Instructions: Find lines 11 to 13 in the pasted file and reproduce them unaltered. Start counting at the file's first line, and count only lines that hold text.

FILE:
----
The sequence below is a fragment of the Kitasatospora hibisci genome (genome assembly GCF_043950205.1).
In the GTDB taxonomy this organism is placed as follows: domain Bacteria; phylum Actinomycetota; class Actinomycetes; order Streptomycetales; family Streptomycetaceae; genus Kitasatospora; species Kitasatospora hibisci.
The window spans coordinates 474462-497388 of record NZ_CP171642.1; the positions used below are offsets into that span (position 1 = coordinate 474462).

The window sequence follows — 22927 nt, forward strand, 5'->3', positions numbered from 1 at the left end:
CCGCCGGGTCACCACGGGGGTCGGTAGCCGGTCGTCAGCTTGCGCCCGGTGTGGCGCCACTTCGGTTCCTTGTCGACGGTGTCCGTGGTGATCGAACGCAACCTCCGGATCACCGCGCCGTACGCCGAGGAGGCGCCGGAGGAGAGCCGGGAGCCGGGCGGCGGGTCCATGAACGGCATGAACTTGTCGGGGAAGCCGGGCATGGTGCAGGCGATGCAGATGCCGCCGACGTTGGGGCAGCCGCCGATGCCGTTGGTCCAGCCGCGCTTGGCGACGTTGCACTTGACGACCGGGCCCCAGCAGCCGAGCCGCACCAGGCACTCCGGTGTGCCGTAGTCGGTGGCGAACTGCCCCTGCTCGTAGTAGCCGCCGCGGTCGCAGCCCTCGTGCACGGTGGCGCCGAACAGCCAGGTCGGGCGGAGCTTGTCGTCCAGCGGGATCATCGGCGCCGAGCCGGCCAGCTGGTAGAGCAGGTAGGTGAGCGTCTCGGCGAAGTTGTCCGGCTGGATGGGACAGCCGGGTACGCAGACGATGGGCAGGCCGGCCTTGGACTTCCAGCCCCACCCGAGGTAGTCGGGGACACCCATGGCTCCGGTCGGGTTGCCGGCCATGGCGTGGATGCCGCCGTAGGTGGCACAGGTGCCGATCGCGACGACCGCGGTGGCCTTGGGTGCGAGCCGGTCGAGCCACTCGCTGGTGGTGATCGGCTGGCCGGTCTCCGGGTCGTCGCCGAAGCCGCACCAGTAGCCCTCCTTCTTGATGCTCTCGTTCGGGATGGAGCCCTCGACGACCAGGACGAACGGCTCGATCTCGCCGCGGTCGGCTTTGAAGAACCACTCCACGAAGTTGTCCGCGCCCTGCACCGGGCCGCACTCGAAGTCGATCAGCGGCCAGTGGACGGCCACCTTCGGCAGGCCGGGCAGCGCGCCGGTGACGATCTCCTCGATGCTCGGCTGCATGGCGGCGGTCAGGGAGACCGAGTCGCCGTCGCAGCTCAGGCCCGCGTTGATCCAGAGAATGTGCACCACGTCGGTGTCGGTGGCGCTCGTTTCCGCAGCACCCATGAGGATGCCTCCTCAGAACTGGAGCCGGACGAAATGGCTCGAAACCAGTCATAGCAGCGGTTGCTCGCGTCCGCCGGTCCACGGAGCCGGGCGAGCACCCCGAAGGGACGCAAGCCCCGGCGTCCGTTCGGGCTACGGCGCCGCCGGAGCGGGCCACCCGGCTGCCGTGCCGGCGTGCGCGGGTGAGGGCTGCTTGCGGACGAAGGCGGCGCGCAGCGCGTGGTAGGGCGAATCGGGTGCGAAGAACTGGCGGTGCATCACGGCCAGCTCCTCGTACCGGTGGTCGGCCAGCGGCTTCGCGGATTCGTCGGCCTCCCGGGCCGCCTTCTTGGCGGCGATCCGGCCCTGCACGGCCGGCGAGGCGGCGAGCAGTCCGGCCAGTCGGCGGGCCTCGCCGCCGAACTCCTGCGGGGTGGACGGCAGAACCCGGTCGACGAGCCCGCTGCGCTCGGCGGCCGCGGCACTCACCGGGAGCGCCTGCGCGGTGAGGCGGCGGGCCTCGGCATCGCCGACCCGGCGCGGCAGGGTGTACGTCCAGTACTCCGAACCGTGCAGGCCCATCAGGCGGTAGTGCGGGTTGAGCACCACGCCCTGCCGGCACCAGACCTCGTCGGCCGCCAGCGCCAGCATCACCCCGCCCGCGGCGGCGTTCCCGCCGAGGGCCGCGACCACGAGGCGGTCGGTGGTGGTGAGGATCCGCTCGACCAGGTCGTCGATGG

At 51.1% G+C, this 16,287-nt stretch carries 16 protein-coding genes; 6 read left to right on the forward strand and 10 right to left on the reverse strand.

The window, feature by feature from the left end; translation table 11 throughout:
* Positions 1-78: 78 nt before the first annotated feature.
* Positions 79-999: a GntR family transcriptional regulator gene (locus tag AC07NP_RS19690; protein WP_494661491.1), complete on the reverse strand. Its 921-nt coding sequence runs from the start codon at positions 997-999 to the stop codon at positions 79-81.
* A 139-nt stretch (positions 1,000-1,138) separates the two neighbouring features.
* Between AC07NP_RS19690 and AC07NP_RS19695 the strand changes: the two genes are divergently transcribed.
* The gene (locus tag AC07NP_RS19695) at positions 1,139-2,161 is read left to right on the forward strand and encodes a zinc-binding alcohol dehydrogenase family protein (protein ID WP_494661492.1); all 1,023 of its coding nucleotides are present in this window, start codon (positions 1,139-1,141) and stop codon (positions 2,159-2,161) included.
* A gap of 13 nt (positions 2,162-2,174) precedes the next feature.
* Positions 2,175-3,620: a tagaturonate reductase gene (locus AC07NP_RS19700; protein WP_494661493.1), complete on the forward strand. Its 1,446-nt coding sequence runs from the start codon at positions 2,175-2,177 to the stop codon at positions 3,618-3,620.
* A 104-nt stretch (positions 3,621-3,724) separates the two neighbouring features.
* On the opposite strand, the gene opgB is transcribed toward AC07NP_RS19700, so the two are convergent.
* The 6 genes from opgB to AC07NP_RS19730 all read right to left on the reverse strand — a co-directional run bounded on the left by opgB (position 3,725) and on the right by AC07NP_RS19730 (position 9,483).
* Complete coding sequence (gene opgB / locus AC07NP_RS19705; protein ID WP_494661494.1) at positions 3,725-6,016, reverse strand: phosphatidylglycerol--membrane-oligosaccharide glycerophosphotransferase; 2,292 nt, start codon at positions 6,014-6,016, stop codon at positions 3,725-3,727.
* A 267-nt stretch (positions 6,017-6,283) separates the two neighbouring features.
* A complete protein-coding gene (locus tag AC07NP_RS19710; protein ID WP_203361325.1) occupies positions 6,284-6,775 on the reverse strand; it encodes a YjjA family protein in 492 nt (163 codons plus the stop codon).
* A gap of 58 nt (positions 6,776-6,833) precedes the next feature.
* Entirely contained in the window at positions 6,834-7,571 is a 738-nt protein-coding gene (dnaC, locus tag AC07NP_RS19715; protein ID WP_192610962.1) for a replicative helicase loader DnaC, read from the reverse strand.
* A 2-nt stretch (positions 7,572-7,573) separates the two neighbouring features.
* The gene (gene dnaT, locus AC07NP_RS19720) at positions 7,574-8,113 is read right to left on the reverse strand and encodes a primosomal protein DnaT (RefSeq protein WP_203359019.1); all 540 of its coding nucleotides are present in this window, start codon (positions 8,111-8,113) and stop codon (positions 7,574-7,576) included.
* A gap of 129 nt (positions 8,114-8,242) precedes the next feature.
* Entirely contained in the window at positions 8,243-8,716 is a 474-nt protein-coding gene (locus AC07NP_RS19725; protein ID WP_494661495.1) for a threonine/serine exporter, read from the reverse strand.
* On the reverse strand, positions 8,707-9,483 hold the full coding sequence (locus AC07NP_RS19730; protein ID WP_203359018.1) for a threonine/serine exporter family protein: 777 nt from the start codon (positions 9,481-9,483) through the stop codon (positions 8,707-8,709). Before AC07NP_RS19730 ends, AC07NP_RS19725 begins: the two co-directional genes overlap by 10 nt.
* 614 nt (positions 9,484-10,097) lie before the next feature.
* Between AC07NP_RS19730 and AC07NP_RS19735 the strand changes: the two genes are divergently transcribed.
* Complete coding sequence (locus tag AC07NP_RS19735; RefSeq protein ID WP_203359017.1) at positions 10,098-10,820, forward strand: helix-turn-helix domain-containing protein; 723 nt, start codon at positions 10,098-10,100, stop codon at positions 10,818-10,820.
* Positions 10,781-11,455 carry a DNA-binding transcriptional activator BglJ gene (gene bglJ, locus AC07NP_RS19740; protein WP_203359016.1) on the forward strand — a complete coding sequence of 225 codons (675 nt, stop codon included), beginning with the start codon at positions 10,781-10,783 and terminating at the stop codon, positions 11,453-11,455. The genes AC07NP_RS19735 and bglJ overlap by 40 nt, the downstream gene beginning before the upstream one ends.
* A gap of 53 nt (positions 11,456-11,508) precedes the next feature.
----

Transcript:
* Between AC07NP_RS19690 and AC07NP_RS19695 the strand changes: the two genes are divergently transcribed.
* The gene (locus tag AC07NP_RS19695) at positions 1,139-2,161 is read left to right on the forward strand and encodes a zinc-binding alcohol dehydrogenase family protein (protein ID WP_494661492.1); all 1,023 of its coding nucleotides are present in this window, start codon (positions 1,139-1,141) and stop codon (positions 2,159-2,161) included.
* A gap of 13 nt (positions 2,162-2,174) precedes the next feature.